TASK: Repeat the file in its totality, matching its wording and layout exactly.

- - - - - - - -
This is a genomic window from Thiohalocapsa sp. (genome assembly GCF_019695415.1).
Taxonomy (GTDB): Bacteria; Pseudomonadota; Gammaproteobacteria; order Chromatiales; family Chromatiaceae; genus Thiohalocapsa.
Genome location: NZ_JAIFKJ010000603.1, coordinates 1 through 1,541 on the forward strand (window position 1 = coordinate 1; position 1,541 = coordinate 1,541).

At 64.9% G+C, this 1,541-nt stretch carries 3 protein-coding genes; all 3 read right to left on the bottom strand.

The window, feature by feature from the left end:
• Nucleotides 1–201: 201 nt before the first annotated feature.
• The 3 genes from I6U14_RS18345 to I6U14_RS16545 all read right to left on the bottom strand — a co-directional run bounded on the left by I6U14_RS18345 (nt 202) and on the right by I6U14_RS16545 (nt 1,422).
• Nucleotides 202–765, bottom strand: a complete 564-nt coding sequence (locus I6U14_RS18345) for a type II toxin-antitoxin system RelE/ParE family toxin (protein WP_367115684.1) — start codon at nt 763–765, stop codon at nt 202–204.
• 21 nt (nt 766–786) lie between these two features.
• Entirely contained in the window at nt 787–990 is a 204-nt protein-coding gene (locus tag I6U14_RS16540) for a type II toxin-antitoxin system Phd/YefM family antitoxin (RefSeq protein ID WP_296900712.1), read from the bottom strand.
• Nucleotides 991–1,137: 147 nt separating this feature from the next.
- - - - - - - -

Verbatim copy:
This is a genomic window from Thiohalocapsa sp. (genome assembly GCF_019695415.1).
Taxonomy (GTDB): Bacteria; Pseudomonadota; Gammaproteobacteria; order Chromatiales; family Chromatiaceae; genus Thiohalocapsa.
Genome location: NZ_JAIFKJ010000603.1, coordinates 1 through 1,541 on the forward strand (window position 1 = coordinate 1; position 1,541 = coordinate 1,541).

At 64.9% G+C, this 1,541-nt stretch carries 3 protein-coding genes; all 3 read right to left on the bottom strand.

The window, feature by feature from the left end:
• Nucleotides 1–201: 201 nt before the first annotated feature.
• The 3 genes from I6U14_RS18345 to I6U14_RS16545 all read right to left on the bottom strand — a co-directional run bounded on the left by I6U14_RS18345 (nt 202) and on the right by I6U14_RS16545 (nt 1,422).
• Nucleotides 202–765, bottom strand: a complete 564-nt coding sequence (locus I6U14_RS18345) for a type II toxin-antitoxin system RelE/ParE family toxin (protein WP_367115684.1) — start codon at nt 763–765, stop codon at nt 202–204.
• 21 nt (nt 766–786) lie between these two features.
• Entirely contained in the window at nt 787–990 is a 204-nt protein-coding gene (locus tag I6U14_RS16540) for a type II toxin-antitoxin system Phd/YefM family antitoxin (RefSeq protein ID WP_296900712.1), read from the bottom strand.
• Nucleotides 991–1,137: 147 nt separating this feature from the next.